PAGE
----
Women are powerful. For more reasons than I can count. We have lived for centuries as secondary – everything from unequal pay to unequal treatment – and we have not only survived, but thrived in large parts of the world, though we are regularly brutalized in many places to this day, in both big and small ways. I don’t believe that these trials and pains made us more impressive; I wish more than most things that women were treated with the same respect as men around the world, and by that I mean all women in all shapes, colors, sexual preferences, and histories, each of which have varying degrees of tribulation that deserve their own respect. Each woman has a unique story to tell. To love one woman is to love them all. I could write endless pages about the power of women, but I’m interested in today in our secret super power that, when employed, enables us to “become her”: sparkling and shining, captivating in a way that is intimidating but enticing, booming yet melodic. Kaleidoscopically beautiful.

When women “become her,” as Marilyn did, we are powerful in strong and soft ways. I don’t intend to say that women who don ball gowns and blow outs are the only ones who employ this power. The real life Jessica Jones of our world, the comediannes, lecturers, porn stars, tribal leaders and everyone in between all share this ability. Glamour and power exist in a myriad of forms. Regardless of location or context, there is something beautiful about women. Even through the mistreatment and the period cramps and being underestimated on a regular basis, beauty prevails.

I thought for a while that this becoming, this beyond-human beauty, required a mask or even a full body suit. Maybe a magic wand. Perhaps women were so captivating because they painted over their flaws and fissures, blurring out any mistakes or removing them entirely like mistakes deleted during a round of edits. Maybe we found ways to cut off the bad parts of ourselves and stored them home, tucked away in our closets to be reattached to our hearts at the end of a long day of performing. But that couldn’t be true. Even the most amazing women in the world, such as Meryl Streep and my mom must have flaws and past mistakes stored somewhere. They don’t blur them out. They don’t paint over them.  And they don’t perform beauty. They are beauty.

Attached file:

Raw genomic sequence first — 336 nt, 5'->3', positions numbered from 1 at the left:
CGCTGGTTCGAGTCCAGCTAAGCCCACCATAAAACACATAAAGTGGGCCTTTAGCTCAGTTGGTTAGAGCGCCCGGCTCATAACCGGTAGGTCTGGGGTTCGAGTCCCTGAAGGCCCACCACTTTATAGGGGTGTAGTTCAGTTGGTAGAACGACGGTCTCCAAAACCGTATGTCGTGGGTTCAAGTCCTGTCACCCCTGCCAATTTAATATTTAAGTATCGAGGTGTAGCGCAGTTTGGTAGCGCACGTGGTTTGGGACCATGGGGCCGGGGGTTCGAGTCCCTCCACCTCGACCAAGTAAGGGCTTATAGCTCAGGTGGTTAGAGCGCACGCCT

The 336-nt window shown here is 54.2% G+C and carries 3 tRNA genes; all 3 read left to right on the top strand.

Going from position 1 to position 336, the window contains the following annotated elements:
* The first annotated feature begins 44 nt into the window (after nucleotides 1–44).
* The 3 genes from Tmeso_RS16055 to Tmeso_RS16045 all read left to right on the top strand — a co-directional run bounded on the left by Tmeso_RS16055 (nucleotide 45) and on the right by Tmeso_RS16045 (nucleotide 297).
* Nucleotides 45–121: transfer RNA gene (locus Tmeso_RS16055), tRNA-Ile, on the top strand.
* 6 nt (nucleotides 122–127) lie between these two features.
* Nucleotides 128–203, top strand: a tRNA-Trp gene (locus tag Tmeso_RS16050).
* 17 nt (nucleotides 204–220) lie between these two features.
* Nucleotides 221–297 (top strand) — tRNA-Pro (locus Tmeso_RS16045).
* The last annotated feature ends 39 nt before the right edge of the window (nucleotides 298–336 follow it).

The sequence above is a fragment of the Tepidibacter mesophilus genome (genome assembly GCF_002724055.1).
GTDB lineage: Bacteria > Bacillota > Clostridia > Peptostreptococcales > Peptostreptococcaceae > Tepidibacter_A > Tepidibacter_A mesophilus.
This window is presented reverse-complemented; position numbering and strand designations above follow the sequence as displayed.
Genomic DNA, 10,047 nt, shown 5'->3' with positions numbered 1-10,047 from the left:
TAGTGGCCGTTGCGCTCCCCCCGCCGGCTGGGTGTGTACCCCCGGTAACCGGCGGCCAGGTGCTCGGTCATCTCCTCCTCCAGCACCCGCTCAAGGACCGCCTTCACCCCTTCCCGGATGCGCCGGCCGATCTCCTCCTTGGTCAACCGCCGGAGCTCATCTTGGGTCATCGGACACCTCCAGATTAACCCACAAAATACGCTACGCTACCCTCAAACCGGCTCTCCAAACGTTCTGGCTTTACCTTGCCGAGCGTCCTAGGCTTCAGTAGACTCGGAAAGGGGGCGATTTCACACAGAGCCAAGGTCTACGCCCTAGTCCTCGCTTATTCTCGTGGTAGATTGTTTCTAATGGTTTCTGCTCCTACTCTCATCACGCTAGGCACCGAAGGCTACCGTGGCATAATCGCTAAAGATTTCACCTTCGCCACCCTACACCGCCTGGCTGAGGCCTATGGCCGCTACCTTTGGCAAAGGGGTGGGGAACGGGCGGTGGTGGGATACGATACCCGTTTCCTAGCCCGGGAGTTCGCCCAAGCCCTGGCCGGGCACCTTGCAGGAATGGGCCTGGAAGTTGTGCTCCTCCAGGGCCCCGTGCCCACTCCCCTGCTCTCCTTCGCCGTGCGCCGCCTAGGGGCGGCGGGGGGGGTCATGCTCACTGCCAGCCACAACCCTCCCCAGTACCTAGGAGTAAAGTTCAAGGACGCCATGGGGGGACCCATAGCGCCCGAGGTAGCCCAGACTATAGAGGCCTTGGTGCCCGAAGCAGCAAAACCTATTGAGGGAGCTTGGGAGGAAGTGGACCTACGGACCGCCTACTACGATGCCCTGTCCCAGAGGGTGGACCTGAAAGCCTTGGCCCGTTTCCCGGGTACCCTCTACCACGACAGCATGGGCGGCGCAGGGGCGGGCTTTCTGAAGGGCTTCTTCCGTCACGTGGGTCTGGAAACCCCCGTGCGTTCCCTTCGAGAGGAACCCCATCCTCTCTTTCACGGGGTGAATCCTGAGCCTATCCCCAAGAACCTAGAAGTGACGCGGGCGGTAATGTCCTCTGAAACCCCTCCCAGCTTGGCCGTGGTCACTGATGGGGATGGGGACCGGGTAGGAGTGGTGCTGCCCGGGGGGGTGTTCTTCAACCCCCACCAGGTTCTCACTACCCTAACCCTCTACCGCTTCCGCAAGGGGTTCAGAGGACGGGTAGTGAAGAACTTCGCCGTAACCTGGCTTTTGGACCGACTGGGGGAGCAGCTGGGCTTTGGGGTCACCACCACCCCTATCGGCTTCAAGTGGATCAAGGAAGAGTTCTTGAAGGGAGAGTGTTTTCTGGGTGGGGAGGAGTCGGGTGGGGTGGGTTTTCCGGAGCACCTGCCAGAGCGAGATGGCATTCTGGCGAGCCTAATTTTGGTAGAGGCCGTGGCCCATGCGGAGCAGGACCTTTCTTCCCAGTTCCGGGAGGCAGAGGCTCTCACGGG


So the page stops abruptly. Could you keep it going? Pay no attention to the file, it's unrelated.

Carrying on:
Maybe that shining, sparkling aura comes not from hiding the flaws, but from embracing them, even celebrating them. Just like Kintsugi, the Japanese art of repairing broken pottery with golden lacquer, perhaps our power comes from treating our breakage as part of our history, even as something to be celebrated, rather than something to disguise. Perhaps the real shine comes when we fill our mistakes with gold, anointing them as important and real.

When we forgive ourselves for not being perfect, when we forgive ourselves for being woefully human, even average at times, we allow ourselves to shine. When we discuss it out loud, verbalizing the fact that we make mistakes and learn and keep going, we become more than an act. We become more than “her.” We become ourselves. Sparkling, shining, and golden.